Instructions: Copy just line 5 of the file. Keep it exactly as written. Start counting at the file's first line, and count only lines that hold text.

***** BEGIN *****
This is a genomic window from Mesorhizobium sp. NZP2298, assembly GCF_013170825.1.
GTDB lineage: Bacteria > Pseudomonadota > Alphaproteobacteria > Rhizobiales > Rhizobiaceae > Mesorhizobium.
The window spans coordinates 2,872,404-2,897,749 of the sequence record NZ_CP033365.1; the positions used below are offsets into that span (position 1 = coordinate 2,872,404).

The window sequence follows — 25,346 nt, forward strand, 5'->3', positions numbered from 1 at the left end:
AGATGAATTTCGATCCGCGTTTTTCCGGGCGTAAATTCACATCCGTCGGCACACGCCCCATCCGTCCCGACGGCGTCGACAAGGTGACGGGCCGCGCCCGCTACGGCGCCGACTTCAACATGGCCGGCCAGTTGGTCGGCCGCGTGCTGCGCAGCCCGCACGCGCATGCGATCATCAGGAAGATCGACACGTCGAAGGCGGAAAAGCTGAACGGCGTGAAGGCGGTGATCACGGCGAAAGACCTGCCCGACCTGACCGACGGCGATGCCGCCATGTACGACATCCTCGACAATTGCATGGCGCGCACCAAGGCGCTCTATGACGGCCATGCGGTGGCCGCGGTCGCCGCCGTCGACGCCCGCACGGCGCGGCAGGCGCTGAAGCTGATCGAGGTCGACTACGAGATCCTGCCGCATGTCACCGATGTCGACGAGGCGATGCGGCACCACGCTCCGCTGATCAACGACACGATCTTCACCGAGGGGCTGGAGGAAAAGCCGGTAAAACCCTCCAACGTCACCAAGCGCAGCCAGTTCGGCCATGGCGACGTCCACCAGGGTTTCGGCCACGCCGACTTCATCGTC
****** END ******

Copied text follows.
AGATGAATTTCGATCCGCGTTTTTCCGGGCGTAAATTCACATCCGTCGGCACACGCCCCATCCGTCCCGACGGCGTCGACAAGGTGACGGGCCGCGCCCGCTACGGCGCCGACTTCAACATGGCCGGCCAGTTGGTCGGCCGCGTGCTGCGCAGCCCGCACGCGCATGCGATCATCAGGAAGATCGACACGTCGAAGGCGGAAAAGCTGAACGGCGTGAAGGCGGTGATCACGGCGAAAGACCTGCCCGACCTGACCGACGGCGATGCCGCCATGTACGACATCCTCGACAATTGCATGGCGCGCACCAAGGCGCTCTATGACGGCCATGCGGTGGCCGCGGTCGCCGCCGTCGACGCCCGCACGGCGCGGCAGGCGCTGAAGCTGATCGAGGTCGACTACGAGATCCTGCCGCATGTCACCGATGTCGACGAGGCGATGCGGCACCACGCTCCGCTGATCAACGACACGATCTTCACCGAGGGGCTGGAGGAAAAGCCGGTAAAACCCTCCAACGTCACCAAGCGCAGCCAGTTCGGCCATGGCGACGTCCACCAGGGTTTCGGCCACGCCGACTTCATCGTC